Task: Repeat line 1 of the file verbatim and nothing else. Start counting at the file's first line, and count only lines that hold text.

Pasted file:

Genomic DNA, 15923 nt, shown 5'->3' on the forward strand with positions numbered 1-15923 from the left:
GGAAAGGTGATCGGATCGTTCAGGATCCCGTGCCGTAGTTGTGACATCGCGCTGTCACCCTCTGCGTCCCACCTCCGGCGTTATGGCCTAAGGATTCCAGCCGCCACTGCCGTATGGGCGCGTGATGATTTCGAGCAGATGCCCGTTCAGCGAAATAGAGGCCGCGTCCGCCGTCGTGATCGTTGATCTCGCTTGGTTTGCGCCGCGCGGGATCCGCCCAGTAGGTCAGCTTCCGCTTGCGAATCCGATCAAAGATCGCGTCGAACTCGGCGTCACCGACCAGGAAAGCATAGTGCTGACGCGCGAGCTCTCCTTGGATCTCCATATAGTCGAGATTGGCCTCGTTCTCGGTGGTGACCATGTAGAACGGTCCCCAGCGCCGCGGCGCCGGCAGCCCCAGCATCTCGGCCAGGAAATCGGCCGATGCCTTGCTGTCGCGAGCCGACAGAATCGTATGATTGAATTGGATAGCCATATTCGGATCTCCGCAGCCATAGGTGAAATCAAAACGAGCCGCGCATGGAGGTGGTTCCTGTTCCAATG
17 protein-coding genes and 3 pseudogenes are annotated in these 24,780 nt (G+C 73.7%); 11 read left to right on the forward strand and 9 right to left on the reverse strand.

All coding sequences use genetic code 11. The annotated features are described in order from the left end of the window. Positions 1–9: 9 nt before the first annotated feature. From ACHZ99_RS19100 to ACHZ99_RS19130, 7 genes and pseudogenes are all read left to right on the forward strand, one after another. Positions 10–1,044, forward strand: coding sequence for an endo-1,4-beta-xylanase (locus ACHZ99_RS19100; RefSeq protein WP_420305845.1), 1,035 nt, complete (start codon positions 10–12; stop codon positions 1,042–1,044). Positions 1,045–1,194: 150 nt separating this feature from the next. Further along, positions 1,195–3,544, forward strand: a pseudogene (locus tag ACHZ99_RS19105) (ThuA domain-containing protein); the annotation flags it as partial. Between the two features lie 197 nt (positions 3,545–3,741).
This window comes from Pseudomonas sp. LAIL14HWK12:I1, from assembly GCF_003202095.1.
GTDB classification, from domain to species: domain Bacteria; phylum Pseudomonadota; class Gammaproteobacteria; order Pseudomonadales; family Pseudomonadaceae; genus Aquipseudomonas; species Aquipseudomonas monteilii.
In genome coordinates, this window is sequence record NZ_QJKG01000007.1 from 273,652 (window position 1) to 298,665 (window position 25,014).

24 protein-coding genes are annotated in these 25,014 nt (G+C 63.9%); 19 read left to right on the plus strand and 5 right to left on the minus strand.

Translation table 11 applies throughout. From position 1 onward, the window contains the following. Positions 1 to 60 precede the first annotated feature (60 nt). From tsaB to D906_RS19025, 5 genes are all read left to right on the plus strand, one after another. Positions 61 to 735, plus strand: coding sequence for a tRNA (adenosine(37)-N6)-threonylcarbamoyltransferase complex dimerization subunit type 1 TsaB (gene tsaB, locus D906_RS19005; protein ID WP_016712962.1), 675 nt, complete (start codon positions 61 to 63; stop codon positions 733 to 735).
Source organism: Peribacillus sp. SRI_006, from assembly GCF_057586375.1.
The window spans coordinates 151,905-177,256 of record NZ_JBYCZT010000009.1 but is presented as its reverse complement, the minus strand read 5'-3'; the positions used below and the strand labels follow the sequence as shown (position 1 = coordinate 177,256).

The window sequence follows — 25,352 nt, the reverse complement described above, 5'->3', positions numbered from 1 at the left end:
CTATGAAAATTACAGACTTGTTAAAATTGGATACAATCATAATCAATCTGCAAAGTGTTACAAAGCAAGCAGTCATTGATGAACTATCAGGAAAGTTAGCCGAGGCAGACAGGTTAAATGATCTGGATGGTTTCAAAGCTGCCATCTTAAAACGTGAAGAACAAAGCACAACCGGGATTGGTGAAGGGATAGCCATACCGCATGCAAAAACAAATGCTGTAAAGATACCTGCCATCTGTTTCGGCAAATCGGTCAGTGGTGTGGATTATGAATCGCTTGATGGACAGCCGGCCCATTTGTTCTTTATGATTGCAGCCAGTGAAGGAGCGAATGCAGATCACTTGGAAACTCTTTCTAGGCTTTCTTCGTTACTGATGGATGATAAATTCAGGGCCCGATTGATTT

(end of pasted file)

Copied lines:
Genomic DNA, 15923 nt, shown 5'->3' on the forward strand with positions numbered 1-15923 from the left: